Was the brown urine you noticed following any type of exercise, or perhaps some type of blunt trauma, such as hitting an object, etc.? Have you ever noticed this previously?

Also, you had mentioned that there was elevated bilirubin and a muscle deficiency of some type. Do you have access to the results of this blood test? I would be interested in seeing some of the numbers associated with the bilirubin (there are actually two different “types”, so to speak…), as well as the muscle deficiency. Bloodwork cannot show specific muscle deficiency, so perhaps this was referring to a specific type of protein or enzyme (?). If you do have a way to get a copy of the labs, it could be very helpful.

Is Zip’s urine still brown, or was this a one-time incident? You might consider having his urine and blood re-tested to see if there are any significant changes. It is not always easy to catch a urine sample form a horse (unless your Vet inserts a catheter into the penis directly into the urinary bladder). One trick I often recommend is to tape a clean paper cup to a 2-3 foot stick, and try to catch a sample while the horse is urinating (you might want to have a good book or something to keep you occupied while you’re waiting….).

In essence, my concern is mostly about his kidney condition and function, and to why myoglobin is being released if there is no overwork or trauma associated with the brown urine.

Again, my apologies for the delay, and I’m looking forward to hearing from you.

-Dan C., DVM.

Customer: replied 1 year ago.
Hmm. Thank you. Some of the things you are saying really have me thinking. I have seen his urine this dark color on several occasions. It is usually this way upon his first urination when he comes into the stall, it tends to get a little more yellow when he continues to urinate 5 minutes or 10 minutes later (on his 2nd and 3rd attempt). But the initial stream has been dark at other times. The nice thing is I can go in and he will let me get a sample so I will gather another sample have my local vet test it again. I'm not exactly sure what we would be testing it for? I am looking and looking for those test results from before and I know they were in my e-mail but for some reason the whole month of December is missing in my inbox so I will have to play and see if I can find them. A few things stuck out to me in what you said. When muscle damage occurs, the myoglobin is released into the bloodstream. I suppose some of his levels could be off in his bloodwork and that is why my vet was leaning towards some kind of muscle deficiency. But I have not been working him so it has nothing to do with exercise. The other thing I noticed today when I was brushing him is even while brushing his neck he was agitated with me. I guess if he is having muscle soreness because his kidney is not filtering the toxins correctly it could show up in other parts of his body as well, correct? I think at this point it may be time for my vet to do another blood test and urine test, but what should we be checking for specifically? And also, I had stumbled upon kidney disease and failure in my previous research and if I remember correctly it is not curable, is that true?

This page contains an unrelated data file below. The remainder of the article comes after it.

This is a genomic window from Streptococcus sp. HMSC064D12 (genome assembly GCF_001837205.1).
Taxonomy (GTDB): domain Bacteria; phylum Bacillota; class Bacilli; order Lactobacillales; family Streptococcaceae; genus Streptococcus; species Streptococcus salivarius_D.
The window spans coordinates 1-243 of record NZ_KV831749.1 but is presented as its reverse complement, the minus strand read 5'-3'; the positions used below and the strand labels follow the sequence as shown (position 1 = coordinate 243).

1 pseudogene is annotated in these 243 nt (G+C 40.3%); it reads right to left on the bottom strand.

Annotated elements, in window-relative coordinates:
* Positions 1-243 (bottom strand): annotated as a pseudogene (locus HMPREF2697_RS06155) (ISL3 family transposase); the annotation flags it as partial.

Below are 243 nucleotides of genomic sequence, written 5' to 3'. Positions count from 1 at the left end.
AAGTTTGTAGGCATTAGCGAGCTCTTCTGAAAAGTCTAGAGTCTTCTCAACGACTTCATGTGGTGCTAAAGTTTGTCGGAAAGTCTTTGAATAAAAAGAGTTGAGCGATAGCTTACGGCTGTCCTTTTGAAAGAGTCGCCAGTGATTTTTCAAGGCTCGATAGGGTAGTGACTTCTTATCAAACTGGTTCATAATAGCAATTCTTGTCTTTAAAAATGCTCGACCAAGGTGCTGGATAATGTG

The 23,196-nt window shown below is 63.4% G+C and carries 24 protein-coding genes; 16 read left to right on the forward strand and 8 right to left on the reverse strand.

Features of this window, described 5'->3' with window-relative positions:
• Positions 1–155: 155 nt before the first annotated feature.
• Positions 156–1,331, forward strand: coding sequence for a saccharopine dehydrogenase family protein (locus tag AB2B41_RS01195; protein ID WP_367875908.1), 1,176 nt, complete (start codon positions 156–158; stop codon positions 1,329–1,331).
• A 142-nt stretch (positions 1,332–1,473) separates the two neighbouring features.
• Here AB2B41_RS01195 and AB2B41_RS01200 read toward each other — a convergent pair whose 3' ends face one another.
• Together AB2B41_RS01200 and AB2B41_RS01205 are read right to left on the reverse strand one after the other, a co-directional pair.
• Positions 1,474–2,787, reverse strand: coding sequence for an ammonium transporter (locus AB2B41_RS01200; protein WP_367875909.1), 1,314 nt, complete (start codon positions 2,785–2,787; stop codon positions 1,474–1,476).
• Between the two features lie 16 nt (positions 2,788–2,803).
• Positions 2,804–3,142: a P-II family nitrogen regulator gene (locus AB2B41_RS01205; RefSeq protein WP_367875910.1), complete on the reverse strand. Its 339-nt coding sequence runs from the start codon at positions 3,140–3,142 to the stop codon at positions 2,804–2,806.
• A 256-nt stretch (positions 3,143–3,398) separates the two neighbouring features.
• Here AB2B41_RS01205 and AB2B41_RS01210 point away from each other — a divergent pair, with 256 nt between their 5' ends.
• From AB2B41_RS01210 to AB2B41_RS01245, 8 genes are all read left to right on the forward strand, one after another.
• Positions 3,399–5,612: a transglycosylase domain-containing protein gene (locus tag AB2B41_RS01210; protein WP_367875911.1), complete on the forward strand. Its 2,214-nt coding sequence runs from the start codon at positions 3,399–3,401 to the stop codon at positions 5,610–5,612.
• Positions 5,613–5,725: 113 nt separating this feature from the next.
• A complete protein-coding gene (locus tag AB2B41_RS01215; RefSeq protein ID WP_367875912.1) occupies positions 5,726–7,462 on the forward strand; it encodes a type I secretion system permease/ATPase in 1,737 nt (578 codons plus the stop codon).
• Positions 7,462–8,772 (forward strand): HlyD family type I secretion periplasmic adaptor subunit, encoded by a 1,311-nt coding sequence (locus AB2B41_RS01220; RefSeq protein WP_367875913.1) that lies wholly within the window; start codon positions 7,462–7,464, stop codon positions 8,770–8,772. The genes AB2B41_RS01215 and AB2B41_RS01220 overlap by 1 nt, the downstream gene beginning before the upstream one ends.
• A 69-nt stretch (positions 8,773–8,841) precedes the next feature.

Expert:  Dan C., DVM replied 1 year ago.

Thanks for getting back to me:

It is possible to check for Myoglobin in the blood, but requires a special test. Same with a urinalysis. Consider discussing this with your Vet. Another consideration would be specific kidney function tests, along with a possible ultrasound of the kidney.

As far as kidney disease prognosis, it depends on the extent of the damage, and which part of the kidneys have been affected. If the kidneys are indeed painful, this may be why Zip is sensitive while brushing.

-Dan C., DVM.

Expert:  Dan C., DVM replied 1 year ago.

Also, there are other enzymes,etc., that can show up on bloodwork that can be related to muscle, such as CK and AST. Also, the elevated bilirubin can be kidney related as well.

I do wish you the best of luck with Zip, and I’ll be thinking of you as well. Let me know if you find the lab results and I am happy to help all that I can.

-Dan C., DVM.

Expert:  Dan C., DVM replied 1 year ago.

Good Morning:

Just checking in to see if you have any further questions. How is Zip doing today?

Let me know!


Expert:  Dan C., DVM replied 1 year ago.
I'm just following up on our conversation about Zip. How is everything going?
Dan C., DVM